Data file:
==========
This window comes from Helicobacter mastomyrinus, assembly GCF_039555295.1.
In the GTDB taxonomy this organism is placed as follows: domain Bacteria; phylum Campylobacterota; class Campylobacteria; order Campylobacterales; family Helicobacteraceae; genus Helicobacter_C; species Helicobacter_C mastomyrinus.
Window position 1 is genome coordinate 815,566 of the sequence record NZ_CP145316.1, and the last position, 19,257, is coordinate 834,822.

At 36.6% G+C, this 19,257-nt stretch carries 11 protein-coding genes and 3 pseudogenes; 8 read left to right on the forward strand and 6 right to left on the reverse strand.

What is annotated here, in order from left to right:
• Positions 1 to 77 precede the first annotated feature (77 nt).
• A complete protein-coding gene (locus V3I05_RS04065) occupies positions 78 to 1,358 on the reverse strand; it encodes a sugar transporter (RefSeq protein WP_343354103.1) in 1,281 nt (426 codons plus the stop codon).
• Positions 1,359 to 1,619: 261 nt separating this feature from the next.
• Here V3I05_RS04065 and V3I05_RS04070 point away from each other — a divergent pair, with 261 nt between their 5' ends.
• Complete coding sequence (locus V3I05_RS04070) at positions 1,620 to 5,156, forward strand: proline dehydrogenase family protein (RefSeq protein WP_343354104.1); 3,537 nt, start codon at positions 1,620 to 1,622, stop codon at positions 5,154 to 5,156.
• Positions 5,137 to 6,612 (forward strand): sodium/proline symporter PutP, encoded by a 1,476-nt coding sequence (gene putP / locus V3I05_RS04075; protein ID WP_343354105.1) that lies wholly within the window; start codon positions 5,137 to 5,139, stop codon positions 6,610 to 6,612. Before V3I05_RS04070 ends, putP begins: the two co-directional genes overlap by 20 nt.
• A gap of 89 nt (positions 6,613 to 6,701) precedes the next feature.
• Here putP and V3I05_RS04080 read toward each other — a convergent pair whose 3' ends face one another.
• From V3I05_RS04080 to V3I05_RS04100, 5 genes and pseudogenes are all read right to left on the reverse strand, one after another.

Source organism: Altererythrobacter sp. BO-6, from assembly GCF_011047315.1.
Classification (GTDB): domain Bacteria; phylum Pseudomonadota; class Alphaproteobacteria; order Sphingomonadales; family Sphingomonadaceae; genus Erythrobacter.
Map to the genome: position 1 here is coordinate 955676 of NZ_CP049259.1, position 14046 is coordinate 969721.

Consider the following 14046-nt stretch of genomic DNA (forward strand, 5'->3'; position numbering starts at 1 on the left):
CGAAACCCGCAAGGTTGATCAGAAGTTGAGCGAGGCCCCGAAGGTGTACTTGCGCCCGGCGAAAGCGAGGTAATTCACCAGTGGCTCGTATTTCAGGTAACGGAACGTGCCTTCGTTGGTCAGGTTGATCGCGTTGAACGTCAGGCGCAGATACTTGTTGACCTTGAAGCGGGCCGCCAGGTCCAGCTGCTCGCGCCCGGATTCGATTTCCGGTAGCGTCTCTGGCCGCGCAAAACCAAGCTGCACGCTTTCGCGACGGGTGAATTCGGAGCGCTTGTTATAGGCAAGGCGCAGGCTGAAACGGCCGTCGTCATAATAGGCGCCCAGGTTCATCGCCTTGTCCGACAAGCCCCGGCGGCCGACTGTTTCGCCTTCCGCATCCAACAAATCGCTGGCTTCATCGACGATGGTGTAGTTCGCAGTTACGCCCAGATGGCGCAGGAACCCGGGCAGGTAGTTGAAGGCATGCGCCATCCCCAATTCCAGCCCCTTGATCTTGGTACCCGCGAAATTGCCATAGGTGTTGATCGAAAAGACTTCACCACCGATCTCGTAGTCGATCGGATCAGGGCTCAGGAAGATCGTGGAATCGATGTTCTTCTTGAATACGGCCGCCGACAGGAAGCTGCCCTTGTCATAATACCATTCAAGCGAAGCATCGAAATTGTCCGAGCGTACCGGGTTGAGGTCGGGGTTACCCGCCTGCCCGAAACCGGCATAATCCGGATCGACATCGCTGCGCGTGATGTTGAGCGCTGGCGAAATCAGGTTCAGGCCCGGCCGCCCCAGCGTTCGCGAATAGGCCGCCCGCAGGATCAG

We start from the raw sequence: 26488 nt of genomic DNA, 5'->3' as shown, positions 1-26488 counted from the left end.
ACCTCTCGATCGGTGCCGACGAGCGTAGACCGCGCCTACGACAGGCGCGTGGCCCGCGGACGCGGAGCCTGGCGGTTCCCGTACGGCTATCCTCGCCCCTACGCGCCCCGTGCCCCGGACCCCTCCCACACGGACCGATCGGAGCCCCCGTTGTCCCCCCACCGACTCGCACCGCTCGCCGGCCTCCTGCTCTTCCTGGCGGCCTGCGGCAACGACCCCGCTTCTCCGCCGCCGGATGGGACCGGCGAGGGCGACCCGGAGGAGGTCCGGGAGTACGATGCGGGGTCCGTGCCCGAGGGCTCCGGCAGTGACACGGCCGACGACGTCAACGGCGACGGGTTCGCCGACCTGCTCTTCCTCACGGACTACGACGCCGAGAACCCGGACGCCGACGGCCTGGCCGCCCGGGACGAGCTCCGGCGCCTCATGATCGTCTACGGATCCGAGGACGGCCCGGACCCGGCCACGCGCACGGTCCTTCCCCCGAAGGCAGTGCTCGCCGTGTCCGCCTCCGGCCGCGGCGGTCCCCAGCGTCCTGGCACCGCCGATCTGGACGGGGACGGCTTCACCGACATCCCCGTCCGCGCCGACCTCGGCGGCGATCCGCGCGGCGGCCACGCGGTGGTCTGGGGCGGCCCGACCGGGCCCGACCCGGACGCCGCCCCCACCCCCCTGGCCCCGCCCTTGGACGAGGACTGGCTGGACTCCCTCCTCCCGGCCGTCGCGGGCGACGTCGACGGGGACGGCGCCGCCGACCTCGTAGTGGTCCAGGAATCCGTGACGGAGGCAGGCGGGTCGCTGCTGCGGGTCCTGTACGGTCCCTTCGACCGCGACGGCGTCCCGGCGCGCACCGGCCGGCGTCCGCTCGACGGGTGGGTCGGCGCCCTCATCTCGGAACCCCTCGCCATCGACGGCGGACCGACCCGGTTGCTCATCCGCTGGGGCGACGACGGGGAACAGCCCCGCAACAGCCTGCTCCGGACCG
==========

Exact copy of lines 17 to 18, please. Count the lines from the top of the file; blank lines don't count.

Map to the genome: position 1 here is coordinate 955676 of NZ_CP049259.1, position 14046 is coordinate 969721.

Consider the following 14046-nt stretch of genomic DNA (forward strand, 5'->3'; position numbering starts at 1 on the left):